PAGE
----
Since vegetarianism is widespread in India, vegetable recipes are very common in authentic Indian cuisine. Here in the west with our 'meat and two veg' mentality we tend to regard vegetables as side dishes to accompany some meat dish. The fact is that Indian vegetable dishes are so tasty that you barely notice the absence of meat. When I was in India I quite often has meals with no meat and I really didn't notice.
The three main vegetables which nourish the Indian nation are rice, wheat and lentils, between them these provide all the nutrients the body needs. But of course there is far more to it than that; the Indians use spices, themselves various parts of plants, and many other vegetables.
In fact they use a far wider variety than we do. There are leafy vegetables such as chard and spinach, there are fruits from trees and annual plants such as breadfuit, tomato, aubergine and of course chillis. There are root vegetables like potato, sweet potato, carrots etc.; there are bulb and stem vegetables like garlic and onions, leeks and asparagus, and of course there are the legumes; peas, beans, chickpeas and all the different types of lentils.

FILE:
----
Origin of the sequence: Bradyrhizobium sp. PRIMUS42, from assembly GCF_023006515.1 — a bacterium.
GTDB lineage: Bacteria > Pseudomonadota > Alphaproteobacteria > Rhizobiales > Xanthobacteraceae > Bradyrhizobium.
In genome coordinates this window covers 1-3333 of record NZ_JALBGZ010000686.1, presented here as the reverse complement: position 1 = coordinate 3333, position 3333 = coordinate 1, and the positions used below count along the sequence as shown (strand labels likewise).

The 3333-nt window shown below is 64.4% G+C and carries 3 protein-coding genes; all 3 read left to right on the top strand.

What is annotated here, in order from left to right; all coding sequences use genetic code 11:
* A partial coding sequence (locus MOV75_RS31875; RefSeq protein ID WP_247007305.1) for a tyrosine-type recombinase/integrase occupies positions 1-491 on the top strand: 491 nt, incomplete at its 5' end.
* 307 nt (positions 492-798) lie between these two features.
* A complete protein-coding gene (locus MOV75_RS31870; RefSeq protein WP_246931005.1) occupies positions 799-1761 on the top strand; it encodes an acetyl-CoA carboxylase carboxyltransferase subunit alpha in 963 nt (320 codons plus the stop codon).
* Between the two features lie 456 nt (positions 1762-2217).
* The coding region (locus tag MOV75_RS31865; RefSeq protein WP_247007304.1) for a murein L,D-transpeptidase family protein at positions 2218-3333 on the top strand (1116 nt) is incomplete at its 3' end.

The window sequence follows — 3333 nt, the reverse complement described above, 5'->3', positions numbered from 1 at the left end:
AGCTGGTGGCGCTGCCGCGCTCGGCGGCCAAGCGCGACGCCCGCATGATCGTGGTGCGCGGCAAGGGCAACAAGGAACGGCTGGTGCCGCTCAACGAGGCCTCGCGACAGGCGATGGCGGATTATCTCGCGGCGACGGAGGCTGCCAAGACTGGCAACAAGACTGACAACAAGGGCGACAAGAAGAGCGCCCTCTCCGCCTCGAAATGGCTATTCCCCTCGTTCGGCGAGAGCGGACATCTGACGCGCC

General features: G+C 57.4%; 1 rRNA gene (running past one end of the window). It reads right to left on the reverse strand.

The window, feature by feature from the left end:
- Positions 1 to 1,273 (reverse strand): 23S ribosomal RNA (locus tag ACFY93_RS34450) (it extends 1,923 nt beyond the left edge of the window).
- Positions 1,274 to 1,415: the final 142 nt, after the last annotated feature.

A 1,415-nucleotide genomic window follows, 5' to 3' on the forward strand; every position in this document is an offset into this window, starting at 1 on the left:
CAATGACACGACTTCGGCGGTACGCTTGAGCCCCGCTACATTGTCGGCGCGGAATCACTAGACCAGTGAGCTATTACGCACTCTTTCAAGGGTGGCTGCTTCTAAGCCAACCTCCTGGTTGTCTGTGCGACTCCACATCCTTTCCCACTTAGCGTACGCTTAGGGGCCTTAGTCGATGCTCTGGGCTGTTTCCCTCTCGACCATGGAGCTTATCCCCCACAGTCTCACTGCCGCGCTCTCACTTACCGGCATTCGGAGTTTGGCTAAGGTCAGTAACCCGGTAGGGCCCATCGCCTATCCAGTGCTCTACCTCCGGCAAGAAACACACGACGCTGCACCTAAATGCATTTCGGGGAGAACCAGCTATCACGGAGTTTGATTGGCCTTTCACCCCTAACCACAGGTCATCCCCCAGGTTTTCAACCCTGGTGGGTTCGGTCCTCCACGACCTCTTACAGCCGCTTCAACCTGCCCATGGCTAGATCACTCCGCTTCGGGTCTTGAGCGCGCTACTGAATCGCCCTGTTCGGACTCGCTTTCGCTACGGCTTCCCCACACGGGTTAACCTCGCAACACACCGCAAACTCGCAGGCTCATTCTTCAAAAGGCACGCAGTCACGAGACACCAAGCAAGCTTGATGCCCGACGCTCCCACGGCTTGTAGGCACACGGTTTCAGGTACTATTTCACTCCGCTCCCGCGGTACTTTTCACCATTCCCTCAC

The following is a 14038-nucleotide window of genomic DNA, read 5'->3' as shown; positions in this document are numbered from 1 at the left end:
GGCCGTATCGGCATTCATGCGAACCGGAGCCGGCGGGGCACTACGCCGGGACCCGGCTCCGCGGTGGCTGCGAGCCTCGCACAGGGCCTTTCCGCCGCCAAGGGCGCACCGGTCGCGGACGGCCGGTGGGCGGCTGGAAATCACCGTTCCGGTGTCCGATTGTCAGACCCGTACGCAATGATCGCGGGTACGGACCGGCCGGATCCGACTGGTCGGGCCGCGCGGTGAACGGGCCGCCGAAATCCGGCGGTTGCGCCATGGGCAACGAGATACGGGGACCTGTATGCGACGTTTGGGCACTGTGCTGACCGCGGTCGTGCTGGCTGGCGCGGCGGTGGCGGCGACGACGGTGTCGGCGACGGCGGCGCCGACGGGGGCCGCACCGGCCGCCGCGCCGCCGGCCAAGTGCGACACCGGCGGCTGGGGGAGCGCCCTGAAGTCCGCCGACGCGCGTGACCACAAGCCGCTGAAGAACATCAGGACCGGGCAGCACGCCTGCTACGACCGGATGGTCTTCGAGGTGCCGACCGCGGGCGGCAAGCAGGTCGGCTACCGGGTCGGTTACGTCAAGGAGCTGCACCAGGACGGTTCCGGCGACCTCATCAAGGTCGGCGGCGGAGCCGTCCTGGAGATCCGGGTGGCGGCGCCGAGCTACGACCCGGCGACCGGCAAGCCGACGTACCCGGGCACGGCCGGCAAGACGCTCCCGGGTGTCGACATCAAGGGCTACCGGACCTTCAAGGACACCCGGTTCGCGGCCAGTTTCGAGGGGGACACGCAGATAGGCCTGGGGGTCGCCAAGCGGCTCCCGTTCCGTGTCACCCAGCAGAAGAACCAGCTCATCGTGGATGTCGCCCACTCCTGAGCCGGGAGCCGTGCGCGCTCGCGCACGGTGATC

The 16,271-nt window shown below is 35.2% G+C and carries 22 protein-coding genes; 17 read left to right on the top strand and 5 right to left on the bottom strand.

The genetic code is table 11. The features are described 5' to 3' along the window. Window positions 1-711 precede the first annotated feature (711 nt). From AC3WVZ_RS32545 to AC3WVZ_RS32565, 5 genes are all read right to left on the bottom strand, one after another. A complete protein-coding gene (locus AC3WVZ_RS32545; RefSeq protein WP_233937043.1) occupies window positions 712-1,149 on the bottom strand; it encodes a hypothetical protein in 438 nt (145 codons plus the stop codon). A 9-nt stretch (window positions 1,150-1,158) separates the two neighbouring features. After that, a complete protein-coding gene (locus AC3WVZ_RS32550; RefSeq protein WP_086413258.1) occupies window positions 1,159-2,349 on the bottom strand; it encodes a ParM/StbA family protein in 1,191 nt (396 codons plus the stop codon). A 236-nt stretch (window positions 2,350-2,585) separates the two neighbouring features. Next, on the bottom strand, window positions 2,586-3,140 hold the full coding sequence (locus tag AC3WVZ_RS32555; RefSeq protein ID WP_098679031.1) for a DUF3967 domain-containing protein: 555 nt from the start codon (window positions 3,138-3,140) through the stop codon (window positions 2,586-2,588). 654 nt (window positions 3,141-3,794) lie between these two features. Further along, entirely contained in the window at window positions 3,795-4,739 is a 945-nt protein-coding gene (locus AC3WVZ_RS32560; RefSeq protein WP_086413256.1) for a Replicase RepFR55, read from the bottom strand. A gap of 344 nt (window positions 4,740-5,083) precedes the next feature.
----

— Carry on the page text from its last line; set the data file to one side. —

And the list is huge - imagine all the possible combinations here. When you add in all the different cooking methods - they fry them, roast them, boil them and pickle them - there are more Indian vegetable recipes than you could eat in a lifetime.
Indians are thought of as mostly vegetarian but this is not quite the case. Firstly there are various degrees within this; such as lacto vegetarians who will eat dairy products, cheese, milk and so on, Some will eat eggs (an ovo-vegetarian) and there are some who are semi-vegetarian and will eat fish but no meat (called a pescetarian - didn't you just know that somebody would have to invent a word for it) or will eat meat only on special occasions.
In practice most Hindus are lacto-vegetarians believing that the cow gives her milk gladly after her calf is fed. Their diets also vary from region to region and may be stricter or more lenient depending on the local community; Gujerat is about 70% vegetarian whilst Kerala is a mere 6%.
Gobhi Daal (Lentils and Cauliflower)
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